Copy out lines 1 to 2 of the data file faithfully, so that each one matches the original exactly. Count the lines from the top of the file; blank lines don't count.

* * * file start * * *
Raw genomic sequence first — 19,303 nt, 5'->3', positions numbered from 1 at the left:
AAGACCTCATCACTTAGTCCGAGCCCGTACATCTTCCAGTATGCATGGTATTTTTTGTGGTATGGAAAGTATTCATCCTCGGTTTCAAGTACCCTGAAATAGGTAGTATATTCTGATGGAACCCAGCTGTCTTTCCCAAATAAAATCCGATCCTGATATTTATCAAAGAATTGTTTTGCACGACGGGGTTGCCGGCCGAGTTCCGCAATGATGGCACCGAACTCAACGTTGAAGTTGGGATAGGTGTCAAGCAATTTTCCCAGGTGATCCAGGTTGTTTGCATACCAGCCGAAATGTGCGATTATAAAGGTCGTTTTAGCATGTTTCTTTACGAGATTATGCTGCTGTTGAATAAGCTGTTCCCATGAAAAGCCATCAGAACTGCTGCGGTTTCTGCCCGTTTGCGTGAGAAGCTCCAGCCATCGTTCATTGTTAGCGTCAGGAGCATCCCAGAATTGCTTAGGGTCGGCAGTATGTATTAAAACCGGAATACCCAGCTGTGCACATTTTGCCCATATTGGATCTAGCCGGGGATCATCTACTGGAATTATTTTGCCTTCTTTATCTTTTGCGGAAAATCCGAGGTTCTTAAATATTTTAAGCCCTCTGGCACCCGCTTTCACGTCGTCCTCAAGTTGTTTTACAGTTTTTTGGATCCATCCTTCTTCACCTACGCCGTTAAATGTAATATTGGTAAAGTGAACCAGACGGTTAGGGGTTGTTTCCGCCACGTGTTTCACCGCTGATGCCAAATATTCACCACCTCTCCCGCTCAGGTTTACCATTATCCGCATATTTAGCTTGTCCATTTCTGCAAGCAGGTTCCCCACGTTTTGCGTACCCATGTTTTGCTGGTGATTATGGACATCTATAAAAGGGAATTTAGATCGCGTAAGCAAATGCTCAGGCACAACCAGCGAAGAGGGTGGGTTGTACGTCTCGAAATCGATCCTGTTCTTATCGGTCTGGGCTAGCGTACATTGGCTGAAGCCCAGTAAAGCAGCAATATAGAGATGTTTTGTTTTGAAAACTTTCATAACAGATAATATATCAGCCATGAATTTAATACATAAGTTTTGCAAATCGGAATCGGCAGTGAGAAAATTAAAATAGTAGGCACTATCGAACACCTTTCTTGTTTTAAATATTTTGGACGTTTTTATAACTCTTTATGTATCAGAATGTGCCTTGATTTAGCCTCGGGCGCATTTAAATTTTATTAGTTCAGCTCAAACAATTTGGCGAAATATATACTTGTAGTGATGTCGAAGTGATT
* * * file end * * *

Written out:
Raw genomic sequence first — 19,303 nt, 5'->3', positions numbered from 1 at the left:
AAGACCTCATCACTTAGTCCGAGCCCGTACATCTTCCAGTATGCATGGTATTTTTTGTGGTATGGAAAGTATTCATCCTCGGTTTCAAGTACCCTGAAATAGGTAGTATATTCTGATGGAACCCAGCTGTCTTTCCCAAATAAAATCCGATCCTGATATTTATCAAAGAATTGTTTTGCACGACGGGGTTGCCGGCCGAGTTCCGCAATGATGGCACCGAACTCAACGTTGAAGTTGGGATAGGTGTCAAGCAATTTTCCCAGGTGATCCAGGTTGTTTGCATACCAGCCGAAATGTGCGATTATAAAGGTCGTTTTAGCATGTTTCTTTACGAGATTATGCTGCTGTTGAATAAGCTGTTCCCATGAAAAGCCATCAGAACTGCTGCGGTTTCTGCCCGTTTGCGTGAGAAGCTCCAGCCATCGTTCATTGTTAGCGTCAGGAGCATCCCAGAATTGCTTAGGGTCGGCAGTATGTATTAAAACCGGAATACCCAGCTGTGCACATTTTGCCCATATTGGATCTAGCCGGGGATCATCTACTGGAATTATTTTGCCTTCTTTATCTTTTGCGGAAAATCCGAGGTTCTTAAATATTTTAAGCCCTCTGGCACCCGCTTTCACGTCGTCCTCAAGTTGTTTTACAGTTTTTTGGATCCATCCTTCTTCACCTACGCCGTTAAATGTAATATTGGTAAAGTGAACCAGACGGTTAGGGGTTGTTTCCGCCACGTGTTTCACCGCTGATGCCAAATATTCACCACCTCTCCCGCTCAGGTTTACCATTATCCGCATATTTAGCTTGTCCATTTCTGCAAGCAGGTTCCCCACGTTTTGCGTACCCATGTTTTGCTGGTGATTATGGACATCTATAAAAGGGAATTTAGATCGCGTAAGCAAATGCTCAGGCACAACCAGCGAAGAGGGTGGGTTGTACGTCTCGAAATCGATCCTGTTCTTATCGGTCTGGGCTAGCGTACATTGGCTGAAGCCCAGTAAAGCAGCAATATAGAGATGTTTTGTTTTGAAAACTTTCATAACAGATAATATATCAGCCATGAATTTAATACATAAGTTTTGCAAATCGGAATCGGCAGTGAGAAAATTAAAATAGTAGGCACTATCGAACACCTTTCTTGTTTTAAATATTTTGGACGTTTTTATAACTCTTTATGTATCAGAATGTGCCTTGATTTAGCCTCGGGCGCATTTAAATTTTATTAGTTCAGCTCAAACAATTTGGCGAAATATATACTTGTAGTGATGTCGAAGTGATT